Monday, October 15, 2007

Good citizen, back on blogspot

I can't believe I've not written anything since 4 October, which is a long time ago – nor responded to comments! So sorry! All kinds of things happening in public and private spaces. We've had an election in Ontario, handily won by the Liberals. A new method of election that would combine candidates chosen by the 'first-past-the-post' method and a number of others selected according to the relative standings of the parties in the overall vote, was defeated. I think it's a sensible way to approach the business myself, and the people in my riding (mainly blue collar folks) supported it, I'm pleased to say. What can and often does happen in first-past-the-post MO, is that the party with the largest number of candidates doesn't have anything like the majority of the people supporting it. When the turnout of electors is small (say, 60%), and of that number only 40% choose the government, then those who run things can't really say with confidence that they represent the people's choice, which makes things difficult for them as well as everyone else. (BTW, the two people who voted in our online poll thought that people should be obliged by law to exercise their franchise, as is the case in Australia.) There's also been some discussion lately about Canadian-ness and what makes a Canadian, and whether immigrants who come to Canada should seek to 'join' the mainstream culture. A couple days ago, I came across a 2004 interview with Elaine Savory (in the journal WADABEGEI) in which I was singing the praises of Canada for being a place where one could come wit one's likl kulcha and make a contribution to this larger whole that seeks to resemble, in its diversity, the demographics of Earth. I left my native land late, when I was a "big, grey-back woman", as we say in JA. I am not likely to be turning into anything else at this stage of my life – I'm too old to suffer a sea change. It's also a source of great pride to me that the Governor General of Canada is a woman of colour originally from the Caribbean. She's very much a Canadian – not one like me, but that's what I've always thought Canada is about. Besides, I'm not sure who is a mainstream Canadian. Is it a First Nations Person? Somehow I don't think that's the popular conception. I shall continue to watch the debate with interest. As for what's going on in private space: my absence from the blog has been in part due to a visit to the incredible Zoey and her parents in Indiana. I taught her, I am pleased to say, an important Jamaican cultural behaviour – to stick out her tongue. I am delighted to report that if you stick yours out, she sticks hers out too! On that defiant Be-who-you-are-and-too-bad-fe-who-don't-like-it! note, I'll sign off. More soon, as well as responses to all who have visited. Walk good.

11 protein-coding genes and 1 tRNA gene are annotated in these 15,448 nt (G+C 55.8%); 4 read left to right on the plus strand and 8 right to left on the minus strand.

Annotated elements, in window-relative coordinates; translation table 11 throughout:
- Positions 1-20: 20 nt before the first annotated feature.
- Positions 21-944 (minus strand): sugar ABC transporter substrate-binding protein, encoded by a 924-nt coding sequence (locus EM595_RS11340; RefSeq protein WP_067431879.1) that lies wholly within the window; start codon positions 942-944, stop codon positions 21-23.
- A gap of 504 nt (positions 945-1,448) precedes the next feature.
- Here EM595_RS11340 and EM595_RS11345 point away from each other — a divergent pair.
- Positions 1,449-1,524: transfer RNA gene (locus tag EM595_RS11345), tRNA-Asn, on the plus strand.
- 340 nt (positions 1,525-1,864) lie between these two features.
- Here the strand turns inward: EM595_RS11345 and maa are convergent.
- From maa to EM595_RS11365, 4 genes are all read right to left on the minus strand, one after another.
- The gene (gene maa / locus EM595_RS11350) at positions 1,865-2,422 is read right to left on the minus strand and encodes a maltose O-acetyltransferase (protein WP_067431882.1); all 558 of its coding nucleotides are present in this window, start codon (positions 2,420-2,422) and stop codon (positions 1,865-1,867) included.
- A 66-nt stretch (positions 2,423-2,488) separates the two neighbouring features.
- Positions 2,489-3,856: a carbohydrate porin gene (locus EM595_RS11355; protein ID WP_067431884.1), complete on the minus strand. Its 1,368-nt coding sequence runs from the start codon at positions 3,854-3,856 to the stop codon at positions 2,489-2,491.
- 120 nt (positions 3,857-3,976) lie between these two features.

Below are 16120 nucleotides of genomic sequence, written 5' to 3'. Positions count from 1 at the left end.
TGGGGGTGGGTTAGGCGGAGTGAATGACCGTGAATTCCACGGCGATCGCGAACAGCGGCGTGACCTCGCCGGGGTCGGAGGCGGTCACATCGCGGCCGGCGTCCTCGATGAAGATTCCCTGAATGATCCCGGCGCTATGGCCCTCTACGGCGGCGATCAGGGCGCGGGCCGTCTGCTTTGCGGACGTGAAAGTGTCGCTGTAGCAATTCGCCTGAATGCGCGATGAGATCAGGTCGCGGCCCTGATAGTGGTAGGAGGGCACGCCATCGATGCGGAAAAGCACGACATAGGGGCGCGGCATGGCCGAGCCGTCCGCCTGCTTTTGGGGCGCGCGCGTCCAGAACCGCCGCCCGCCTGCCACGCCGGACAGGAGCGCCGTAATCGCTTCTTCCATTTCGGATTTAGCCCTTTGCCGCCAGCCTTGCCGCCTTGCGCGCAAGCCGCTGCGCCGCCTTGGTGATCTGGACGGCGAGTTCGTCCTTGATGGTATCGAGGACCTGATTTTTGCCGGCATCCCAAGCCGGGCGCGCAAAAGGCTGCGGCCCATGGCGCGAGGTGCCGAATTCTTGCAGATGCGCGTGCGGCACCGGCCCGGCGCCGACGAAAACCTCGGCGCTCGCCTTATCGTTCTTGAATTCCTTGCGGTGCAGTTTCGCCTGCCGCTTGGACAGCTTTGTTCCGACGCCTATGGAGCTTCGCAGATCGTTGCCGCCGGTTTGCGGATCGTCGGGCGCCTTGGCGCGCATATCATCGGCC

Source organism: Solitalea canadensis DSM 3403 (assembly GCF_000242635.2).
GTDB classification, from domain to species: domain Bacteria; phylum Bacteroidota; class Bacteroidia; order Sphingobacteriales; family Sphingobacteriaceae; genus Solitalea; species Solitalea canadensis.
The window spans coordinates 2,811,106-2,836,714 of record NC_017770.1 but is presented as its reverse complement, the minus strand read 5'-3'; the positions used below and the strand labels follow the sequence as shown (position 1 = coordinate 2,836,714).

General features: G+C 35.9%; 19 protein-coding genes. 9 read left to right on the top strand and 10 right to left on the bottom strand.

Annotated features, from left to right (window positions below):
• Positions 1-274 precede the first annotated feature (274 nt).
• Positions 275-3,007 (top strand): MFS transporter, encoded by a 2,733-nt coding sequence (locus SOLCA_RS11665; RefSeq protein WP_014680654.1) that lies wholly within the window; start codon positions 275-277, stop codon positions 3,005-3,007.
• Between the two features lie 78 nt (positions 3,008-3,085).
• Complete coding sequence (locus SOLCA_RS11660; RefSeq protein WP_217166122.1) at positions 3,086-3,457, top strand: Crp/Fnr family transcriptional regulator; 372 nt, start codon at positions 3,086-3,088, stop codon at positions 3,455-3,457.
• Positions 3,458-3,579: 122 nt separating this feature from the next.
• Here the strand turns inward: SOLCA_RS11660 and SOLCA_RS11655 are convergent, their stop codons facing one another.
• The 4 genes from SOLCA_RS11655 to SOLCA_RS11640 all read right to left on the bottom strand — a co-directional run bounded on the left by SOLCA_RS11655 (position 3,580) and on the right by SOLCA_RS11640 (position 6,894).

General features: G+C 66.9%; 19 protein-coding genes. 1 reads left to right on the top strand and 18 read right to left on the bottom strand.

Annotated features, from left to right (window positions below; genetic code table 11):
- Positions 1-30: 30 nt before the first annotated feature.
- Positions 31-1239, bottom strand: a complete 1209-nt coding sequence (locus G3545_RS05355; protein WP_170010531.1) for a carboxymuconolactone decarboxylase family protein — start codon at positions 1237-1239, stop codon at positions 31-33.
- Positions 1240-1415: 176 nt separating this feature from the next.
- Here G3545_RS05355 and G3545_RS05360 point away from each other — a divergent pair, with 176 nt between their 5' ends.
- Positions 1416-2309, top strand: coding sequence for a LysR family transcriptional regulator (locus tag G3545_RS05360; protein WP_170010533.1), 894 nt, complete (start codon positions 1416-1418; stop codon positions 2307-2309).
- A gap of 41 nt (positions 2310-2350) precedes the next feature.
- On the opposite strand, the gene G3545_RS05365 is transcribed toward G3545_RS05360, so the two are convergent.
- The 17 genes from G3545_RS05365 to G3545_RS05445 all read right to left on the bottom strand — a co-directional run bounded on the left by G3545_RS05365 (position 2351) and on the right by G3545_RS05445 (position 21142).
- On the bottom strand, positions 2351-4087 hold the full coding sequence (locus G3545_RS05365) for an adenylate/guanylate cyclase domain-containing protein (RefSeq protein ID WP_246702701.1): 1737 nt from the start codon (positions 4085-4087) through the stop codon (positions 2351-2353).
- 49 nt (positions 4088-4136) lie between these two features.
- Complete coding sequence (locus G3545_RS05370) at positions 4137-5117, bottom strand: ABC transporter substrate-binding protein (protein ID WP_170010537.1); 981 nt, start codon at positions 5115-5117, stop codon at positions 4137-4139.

Jdid said...

when MMP was first proposed I was all for it but on thinking about it further I became a bit sceptical about the power invested in the members who are appointed and not elected. I think the whole idea just needs to be thought through properly if they ever implement it.